Tips for Adding Ingredients in Home Cheesemaking
Home cheesemaking requires learning a few new techniques in the kitchen, even if you are an experienced cook. Some ingredients called for in cheese recipes should be added to the milk using specific methods and at specific points in the process. Learn the simple techniques for adding common cheesemaking ingredients by reading Techniques & Tips for Adding Ingredients in Home Cheesemaking.
Repairing Cracks in the Surface of Hard Cheese
Sometimes during aging or even before then, a hard cheese will begin to develop cracks in the rind. It commonly happens when cheese has been brined or rubbed over in butter before aging, but there are other problems that can contribute to a cracked rind on hard cheese, and most are easily solved either upon discovery or simply by noting and resolving the problems in the next batch.
See Repairing Cracks in the Surface of Hard Cheese for information on solving cracks on the surface of your cheese.
Solving Curd Problems in Soft Cheesemaking
Sometimes, something as easy as making soft cheese can go awry. You may find that following the same method or recipe every time will not always be the magic key to great cheese. Occasionally, there are unforeseen changes in the milk, your kitchen’s environment, and so many other little things that are out of your control that may hinder your cheese’s perfect development.
Identifying not only the symptoms but also the causes will help you to understand and fix or avoid these problems. Here is where you can solve soft cheese curd problems.
Solving Curd Problems in Hard Cheesemaking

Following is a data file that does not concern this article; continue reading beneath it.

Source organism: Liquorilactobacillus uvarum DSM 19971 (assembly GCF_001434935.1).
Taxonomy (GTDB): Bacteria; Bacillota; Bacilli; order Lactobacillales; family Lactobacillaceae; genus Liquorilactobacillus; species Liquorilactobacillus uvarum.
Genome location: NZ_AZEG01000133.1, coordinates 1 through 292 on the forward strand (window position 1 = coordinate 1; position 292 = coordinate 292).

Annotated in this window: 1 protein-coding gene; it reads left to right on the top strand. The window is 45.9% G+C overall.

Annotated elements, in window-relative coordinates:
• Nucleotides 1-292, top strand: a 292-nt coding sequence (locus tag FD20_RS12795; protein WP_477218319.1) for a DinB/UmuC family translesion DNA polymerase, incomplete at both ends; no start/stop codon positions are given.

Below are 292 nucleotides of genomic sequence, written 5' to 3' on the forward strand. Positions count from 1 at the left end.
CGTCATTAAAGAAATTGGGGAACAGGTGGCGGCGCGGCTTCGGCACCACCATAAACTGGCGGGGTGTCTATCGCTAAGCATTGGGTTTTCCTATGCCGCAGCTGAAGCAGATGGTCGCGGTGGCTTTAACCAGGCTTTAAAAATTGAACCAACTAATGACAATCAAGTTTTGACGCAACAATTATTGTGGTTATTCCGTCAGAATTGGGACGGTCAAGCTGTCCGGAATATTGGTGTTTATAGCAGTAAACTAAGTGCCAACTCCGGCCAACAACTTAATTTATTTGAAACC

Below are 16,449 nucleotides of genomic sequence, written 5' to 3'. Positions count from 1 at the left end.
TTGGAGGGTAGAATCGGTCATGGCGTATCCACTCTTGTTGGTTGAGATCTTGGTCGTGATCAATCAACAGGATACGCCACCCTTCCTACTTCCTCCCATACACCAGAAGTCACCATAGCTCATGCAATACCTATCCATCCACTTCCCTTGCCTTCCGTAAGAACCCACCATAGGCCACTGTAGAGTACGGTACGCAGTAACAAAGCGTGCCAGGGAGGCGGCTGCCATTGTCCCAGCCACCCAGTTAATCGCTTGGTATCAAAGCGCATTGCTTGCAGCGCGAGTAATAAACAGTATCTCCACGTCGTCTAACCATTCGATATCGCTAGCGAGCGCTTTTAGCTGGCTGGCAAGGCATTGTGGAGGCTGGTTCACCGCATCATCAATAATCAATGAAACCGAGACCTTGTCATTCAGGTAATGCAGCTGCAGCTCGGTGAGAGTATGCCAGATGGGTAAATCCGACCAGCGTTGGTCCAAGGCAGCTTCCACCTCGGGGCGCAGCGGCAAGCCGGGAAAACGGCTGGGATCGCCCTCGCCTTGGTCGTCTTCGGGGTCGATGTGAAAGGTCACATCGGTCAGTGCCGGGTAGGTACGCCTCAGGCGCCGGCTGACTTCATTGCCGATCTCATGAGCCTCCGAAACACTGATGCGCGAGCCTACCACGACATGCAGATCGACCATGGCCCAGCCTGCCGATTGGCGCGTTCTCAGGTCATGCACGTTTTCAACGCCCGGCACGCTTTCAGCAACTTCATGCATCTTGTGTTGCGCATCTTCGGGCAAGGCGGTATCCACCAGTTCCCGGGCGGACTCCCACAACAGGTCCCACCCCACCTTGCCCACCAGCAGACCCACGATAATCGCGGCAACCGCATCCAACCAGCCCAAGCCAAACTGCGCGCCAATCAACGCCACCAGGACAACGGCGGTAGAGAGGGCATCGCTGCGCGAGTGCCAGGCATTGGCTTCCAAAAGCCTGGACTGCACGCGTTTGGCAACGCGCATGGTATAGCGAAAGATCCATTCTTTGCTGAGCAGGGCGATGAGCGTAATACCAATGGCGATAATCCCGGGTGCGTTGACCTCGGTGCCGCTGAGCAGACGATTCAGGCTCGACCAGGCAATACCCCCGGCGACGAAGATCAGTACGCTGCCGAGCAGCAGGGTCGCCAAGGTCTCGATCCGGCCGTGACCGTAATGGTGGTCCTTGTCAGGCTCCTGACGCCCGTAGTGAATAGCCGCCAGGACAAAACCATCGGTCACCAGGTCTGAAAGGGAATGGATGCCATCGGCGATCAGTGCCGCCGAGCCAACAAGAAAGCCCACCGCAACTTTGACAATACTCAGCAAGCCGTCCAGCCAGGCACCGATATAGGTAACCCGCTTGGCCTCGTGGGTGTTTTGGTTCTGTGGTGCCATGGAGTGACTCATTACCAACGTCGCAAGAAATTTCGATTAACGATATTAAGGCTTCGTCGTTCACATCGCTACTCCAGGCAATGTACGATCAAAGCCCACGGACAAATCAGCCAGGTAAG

Sometimes cheesemaking just doesn’t go your way. Curd formation is one of the trickier steps involved in cheesemaking, and in hard cheesemaking it is all the more important. Here are some common problems and solutions that will help you in your quest for beautiful, delicious, perfectly-formed curds.
Making a Mother Cheese Culture
Direct-set powdered cheese starter cultures have a frozen lifetime of a year or more, but once used to make cheese, that starter culture is finished, and a new packet of powdered starter culture is needed for the next batch of cheese.
However, by making and preserving your own mother culture, you can effectively inoculate many gallons of cheese without using a new packet of starter. Both mesophilic and thermophilic mother cultures can be madeby following a few simple steps.
Tips for Serving Homemade Cheese
After braving the act of cheesemaking, it is time to share your homemade cheeses with family and friends. Follow these tips to present your cheese in the best possible light, for amazing flavor and attractive appearance.